February 8, 2005
A remotely exploitable buffer overflow exists in MSN Messenger and Windows Messenger. This vulnerability is related to parsing of Portable Network Graphics (PNG) image header data. Successful exploitation will result in execution of arbitrary code in the context of the vulnerable client user. Attack vectors and mitigations may differ for MSN Messenger and Windows Messenger. For Windows Messenger, the attacker must spoof the .NET Messenger service and the client must be configured to receive .NET alerts. However, MSN Messenger may be exploited through various methods in a client-to-client attack. Possible attack vectors for this vulnerability in MSN Messenger include: User display pictures Custom icons that are displayed inline in instant messages Thumbnails of transferred images Background images Since this issue may be exploited in a client-to-client attack for MSN Messenger, it is a likely candidate for development of a worm. This issue was originally described in BID 10857. Further analysis has determined that there are unique properties of the vulnerability that distinguish it from the general libpng issue on other platforms.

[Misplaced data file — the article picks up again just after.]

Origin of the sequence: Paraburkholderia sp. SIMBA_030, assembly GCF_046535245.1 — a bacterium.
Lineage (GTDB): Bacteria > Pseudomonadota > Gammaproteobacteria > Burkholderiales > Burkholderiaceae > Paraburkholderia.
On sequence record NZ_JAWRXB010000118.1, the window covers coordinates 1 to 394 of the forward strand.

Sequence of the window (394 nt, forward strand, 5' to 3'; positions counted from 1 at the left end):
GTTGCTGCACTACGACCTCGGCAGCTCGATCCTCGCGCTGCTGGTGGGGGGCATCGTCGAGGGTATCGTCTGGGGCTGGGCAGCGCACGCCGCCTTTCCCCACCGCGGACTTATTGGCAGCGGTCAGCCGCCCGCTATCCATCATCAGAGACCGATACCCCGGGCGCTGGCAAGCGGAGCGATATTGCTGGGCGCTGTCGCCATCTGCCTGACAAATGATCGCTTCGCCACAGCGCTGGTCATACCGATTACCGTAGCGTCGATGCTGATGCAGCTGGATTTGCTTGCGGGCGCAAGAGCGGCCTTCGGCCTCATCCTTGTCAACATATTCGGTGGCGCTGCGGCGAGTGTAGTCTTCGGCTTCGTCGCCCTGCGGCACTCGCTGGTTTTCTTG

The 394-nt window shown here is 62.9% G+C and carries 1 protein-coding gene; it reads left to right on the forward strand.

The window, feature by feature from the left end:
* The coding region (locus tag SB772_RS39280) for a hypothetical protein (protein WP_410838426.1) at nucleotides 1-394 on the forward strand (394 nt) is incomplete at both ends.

- Microsoft MSN Messenger Service 6.1
- Microsoft MSN Messenger Service 6.2
- Microsoft Windows Messenger 184.108.40.2069
- Microsoft Windows Messenger 220.127.116.1100
- Microsoft Windows Messenger 5.0
- Microsoft Windows XP 64-bit Edition Version 2003
- Microsoft Windows XP Home SP1
- Microsoft Windows XP Media Center Edition SP1
- Microsoft Windows XP Professional SP1
- Microsoft Windows XP Tablet PC Edition SP1
- Nortel Networks IP softphone 2050
- Nortel Networks Mobile Voice Client 2050
- Nortel Networks Optivity Telephony Manager (OTM)
- Nortel Networks Symposium Call Center Server (SCCS)
Block external access at the network boundary, unless external parties require service.
MSN Messenger communications may be blocked at the network perimeter. This may reduce exposure to clients within the network.
Run all software as a nonprivileged user with minimal access rights.
Running all client software as a user with minimal privileges may help mitigate the impact of a successful exploit attempt.
Do not accept or execute files from untrusted or unknown sources.
Avoid opening image files that originate from users of questionable integrity.
Implement multiple redundant layers of security.
An attacker's ability to exploit these vulnerabilities, to execute arbitrary code, may be hindered through the use of various memory protection schemes. Where possible, implement the use of non-executable and randomly mapped memory segments.
Microsoft has released fixes to address this vulnerability in affected Microsoft software. The fix for Windows Messenger 18.104.22.1689 running on Windows XP Service Pack 1 has been revised. Nortel Networks has released security advisory 2005005516-2 acknowledging this issue. Please see the referenced advisory for further information.
Juliano Rizzo of Core Security Technologies identified these issues in MSN and Windows Messenger.
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